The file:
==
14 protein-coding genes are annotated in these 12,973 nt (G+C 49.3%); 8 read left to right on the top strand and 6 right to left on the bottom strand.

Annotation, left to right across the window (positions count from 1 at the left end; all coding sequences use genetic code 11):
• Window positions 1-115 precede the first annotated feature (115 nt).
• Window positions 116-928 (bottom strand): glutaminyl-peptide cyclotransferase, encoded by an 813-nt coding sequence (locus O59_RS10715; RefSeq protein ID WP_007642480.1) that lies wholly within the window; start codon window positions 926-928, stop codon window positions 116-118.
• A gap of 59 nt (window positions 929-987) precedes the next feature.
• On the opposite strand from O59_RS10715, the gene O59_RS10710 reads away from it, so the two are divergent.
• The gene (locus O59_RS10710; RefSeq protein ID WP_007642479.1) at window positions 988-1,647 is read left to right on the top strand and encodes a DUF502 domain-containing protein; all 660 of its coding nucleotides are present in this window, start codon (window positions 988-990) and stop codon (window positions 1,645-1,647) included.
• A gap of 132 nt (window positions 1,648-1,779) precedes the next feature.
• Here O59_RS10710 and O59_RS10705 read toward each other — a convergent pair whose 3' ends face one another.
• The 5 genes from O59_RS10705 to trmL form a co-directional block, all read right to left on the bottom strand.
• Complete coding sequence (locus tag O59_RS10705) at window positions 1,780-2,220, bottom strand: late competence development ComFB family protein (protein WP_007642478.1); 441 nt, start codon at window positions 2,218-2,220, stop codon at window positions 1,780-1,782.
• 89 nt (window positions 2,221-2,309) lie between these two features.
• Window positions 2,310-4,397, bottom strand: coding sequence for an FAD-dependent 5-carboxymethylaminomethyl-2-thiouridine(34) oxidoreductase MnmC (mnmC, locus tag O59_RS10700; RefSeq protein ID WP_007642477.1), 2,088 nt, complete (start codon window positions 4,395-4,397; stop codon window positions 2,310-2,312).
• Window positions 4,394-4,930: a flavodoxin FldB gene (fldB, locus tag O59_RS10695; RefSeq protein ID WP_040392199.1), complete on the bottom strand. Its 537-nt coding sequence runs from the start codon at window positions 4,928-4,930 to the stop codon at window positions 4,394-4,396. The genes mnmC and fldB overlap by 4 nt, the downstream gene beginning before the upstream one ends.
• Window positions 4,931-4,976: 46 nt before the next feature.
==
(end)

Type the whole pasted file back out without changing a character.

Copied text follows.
14 protein-coding genes are annotated in these 12,973 nt (G+C 49.3%); 8 read left to right on the top strand and 6 right to left on the bottom strand.

Annotation, left to right across the window (positions count from 1 at the left end; all coding sequences use genetic code 11):
• Window positions 1-115 precede the first annotated feature (115 nt).
• Window positions 116-928 (bottom strand): glutaminyl-peptide cyclotransferase, encoded by an 813-nt coding sequence (locus O59_RS10715; RefSeq protein ID WP_007642480.1) that lies wholly within the window; start codon window positions 926-928, stop codon window positions 116-118.
• A gap of 59 nt (window positions 929-987) precedes the next feature.
• On the opposite strand from O59_RS10715, the gene O59_RS10710 reads away from it, so the two are divergent.
• The gene (locus O59_RS10710; RefSeq protein ID WP_007642479.1) at window positions 988-1,647 is read left to right on the top strand and encodes a DUF502 domain-containing protein; all 660 of its coding nucleotides are present in this window, start codon (window positions 988-990) and stop codon (window positions 1,645-1,647) included.
• A gap of 132 nt (window positions 1,648-1,779) precedes the next feature.
• Here O59_RS10710 and O59_RS10705 read toward each other — a convergent pair whose 3' ends face one another.
• The 5 genes from O59_RS10705 to trmL form a co-directional block, all read right to left on the bottom strand.
• Complete coding sequence (locus tag O59_RS10705) at window positions 1,780-2,220, bottom strand: late competence development ComFB family protein (protein WP_007642478.1); 441 nt, start codon at window positions 2,218-2,220, stop codon at window positions 1,780-1,782.
• 89 nt (window positions 2,221-2,309) lie between these two features.
• Window positions 2,310-4,397, bottom strand: coding sequence for an FAD-dependent 5-carboxymethylaminomethyl-2-thiouridine(34) oxidoreductase MnmC (mnmC, locus tag O59_RS10700; RefSeq protein ID WP_007642477.1), 2,088 nt, complete (start codon window positions 4,395-4,397; stop codon window positions 2,310-2,312).
• Window positions 4,394-4,930: a flavodoxin FldB gene (fldB, locus tag O59_RS10695; RefSeq protein ID WP_040392199.1), complete on the bottom strand. Its 537-nt coding sequence runs from the start codon at window positions 4,928-4,930 to the stop codon at window positions 4,394-4,396. The genes mnmC and fldB overlap by 4 nt, the downstream gene beginning before the upstream one ends.
• Window positions 4,931-4,976: 46 nt before the next feature.